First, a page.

Three federal appellate judges on Wednesday attempted to wade through arguments about whether Metro’s ridership decline and safety problems warrant a new environmental study of the Purple Line project.
Eric Glitzenstein, an attorney for the Purple Line opponents, argued that the federal government and Maryland have failed to properly examine Metro’s problems. Thus, he said, a new study is needed to determine whether a different transit alternative—such as a bus line—would have less environmental impact than light rail.
Attorneys for the federal government and Maryland said transit agencies properly examined different alternatives to light rail in the original environmental impact statement, which was completed in 2013, and Metro’s problems weren’t significant enough to warrant a new study.
Kevin McArdle, an attorney for the federal government, noted that Maryland and the Federal Transit Administration (FTA) studied the impact that Metro’s problems would have on Purple Line ridership last year. They determined that even if no riders transferred to the Purple Line from Metro, the Purple Line would meet its purpose.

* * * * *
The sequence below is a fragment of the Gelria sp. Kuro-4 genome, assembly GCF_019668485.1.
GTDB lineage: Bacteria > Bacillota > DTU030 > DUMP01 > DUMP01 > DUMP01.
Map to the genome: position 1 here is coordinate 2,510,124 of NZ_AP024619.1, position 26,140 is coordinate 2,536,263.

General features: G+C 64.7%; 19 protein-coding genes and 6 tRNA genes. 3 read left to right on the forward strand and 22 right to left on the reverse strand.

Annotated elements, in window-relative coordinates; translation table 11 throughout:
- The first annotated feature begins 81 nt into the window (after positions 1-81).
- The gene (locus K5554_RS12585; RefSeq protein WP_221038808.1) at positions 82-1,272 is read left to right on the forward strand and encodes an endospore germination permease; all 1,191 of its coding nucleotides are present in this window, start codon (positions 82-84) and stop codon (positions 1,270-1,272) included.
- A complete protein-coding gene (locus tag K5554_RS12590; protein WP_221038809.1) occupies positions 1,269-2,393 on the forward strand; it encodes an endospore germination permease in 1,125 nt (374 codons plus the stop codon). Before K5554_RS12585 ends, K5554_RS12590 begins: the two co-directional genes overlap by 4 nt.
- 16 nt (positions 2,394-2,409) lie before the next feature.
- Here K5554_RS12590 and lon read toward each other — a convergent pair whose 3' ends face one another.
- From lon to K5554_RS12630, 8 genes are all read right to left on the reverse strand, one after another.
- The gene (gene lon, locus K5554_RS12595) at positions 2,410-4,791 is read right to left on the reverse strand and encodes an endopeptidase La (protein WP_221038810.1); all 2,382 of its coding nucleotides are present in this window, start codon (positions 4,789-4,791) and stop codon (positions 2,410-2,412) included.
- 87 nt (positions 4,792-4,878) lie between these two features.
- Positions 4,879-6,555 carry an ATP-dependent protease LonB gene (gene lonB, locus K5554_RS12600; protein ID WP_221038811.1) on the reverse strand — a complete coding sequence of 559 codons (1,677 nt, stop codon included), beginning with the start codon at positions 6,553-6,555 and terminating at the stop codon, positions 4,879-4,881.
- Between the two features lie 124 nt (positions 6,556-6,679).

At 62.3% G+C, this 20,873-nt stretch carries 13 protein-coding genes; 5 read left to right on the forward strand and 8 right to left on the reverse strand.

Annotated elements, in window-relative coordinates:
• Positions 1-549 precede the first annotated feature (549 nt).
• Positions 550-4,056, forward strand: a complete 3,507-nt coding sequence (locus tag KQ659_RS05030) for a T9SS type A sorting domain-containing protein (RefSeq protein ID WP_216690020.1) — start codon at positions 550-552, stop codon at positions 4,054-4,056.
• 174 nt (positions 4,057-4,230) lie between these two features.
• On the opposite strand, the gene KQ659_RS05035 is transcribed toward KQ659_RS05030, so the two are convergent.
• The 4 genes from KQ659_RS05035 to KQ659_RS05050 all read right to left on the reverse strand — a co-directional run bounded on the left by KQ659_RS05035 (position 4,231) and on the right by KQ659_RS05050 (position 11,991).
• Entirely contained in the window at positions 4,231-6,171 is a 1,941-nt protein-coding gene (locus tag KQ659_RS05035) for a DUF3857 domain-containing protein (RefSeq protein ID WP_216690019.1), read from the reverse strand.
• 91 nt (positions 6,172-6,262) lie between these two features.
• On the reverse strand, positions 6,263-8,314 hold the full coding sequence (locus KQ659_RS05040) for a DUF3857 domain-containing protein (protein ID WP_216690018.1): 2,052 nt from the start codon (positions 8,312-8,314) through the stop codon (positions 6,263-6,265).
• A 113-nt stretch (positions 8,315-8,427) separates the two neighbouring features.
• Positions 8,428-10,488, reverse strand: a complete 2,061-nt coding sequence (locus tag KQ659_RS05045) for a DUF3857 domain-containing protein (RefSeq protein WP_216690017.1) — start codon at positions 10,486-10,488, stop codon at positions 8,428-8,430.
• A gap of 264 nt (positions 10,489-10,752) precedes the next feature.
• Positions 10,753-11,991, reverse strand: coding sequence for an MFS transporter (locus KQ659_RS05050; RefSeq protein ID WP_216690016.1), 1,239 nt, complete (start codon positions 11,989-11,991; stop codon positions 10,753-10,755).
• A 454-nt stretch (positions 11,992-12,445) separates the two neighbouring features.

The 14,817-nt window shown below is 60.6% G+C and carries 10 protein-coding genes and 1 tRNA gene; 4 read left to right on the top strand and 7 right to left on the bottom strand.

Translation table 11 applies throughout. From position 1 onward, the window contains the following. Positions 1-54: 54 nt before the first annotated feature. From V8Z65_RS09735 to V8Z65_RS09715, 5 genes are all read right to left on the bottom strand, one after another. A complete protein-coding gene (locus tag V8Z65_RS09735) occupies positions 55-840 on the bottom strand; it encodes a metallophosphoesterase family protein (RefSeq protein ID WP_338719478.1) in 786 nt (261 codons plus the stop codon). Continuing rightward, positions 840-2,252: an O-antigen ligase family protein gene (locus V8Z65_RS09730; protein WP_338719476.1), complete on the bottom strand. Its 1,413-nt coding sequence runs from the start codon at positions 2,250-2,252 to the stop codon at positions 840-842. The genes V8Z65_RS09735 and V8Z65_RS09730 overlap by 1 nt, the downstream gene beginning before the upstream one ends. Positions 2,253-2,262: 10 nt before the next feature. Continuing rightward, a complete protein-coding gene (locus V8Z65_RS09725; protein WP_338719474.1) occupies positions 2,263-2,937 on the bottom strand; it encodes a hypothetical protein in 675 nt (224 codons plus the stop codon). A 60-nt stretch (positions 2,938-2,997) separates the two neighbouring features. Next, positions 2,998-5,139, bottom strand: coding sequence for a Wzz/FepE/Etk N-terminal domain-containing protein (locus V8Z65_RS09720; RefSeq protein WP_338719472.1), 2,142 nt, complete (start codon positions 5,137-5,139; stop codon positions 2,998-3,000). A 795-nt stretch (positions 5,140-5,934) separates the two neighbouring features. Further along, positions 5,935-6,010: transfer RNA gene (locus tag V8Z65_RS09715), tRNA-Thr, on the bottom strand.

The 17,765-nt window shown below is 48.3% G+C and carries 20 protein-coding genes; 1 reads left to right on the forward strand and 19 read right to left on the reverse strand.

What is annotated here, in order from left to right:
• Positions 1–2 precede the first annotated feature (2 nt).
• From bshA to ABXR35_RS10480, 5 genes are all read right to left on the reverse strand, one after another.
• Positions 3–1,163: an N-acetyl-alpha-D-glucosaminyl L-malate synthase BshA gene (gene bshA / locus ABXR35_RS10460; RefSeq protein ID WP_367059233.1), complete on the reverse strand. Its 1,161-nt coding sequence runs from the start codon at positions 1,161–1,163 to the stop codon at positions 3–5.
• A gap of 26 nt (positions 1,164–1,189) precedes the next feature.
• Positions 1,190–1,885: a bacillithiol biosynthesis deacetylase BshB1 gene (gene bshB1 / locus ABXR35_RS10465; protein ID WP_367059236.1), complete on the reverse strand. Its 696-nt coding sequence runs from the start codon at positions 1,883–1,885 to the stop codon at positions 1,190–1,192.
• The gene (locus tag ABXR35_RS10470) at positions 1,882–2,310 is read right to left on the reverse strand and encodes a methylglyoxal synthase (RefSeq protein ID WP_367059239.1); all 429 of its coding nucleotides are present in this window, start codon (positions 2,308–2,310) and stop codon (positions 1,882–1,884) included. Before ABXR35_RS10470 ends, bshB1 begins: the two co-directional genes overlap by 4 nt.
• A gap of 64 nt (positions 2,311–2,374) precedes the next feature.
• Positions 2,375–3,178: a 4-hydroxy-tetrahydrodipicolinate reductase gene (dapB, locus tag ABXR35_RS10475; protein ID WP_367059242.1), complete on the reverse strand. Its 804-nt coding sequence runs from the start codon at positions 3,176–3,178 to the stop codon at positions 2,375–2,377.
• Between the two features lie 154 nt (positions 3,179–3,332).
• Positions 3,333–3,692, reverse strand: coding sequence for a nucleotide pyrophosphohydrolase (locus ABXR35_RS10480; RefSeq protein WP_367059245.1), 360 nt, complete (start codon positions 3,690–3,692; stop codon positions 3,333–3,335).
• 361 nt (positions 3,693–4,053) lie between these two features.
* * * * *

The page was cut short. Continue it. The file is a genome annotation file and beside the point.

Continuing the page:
Maryland has stated that the project’s three-part purpose is to provide faster, more reliable east-west transit service between Montgomery and Prince George’s counties; improve connectivity between the communities in the corridor; and provide better connections to Metrorail services.
“No one has really entertained the possibility that Metro ceases to exist,” Albert Ferlo, an attorney representing Maryland, said.
During the oral arguments, which lasted a little over an hour, the judges—Merrick Garland, Judith Rogers and Sri Srinivasan—repeatedly asked questions to attorneys whether the light-rail alternative met the project’s purpose.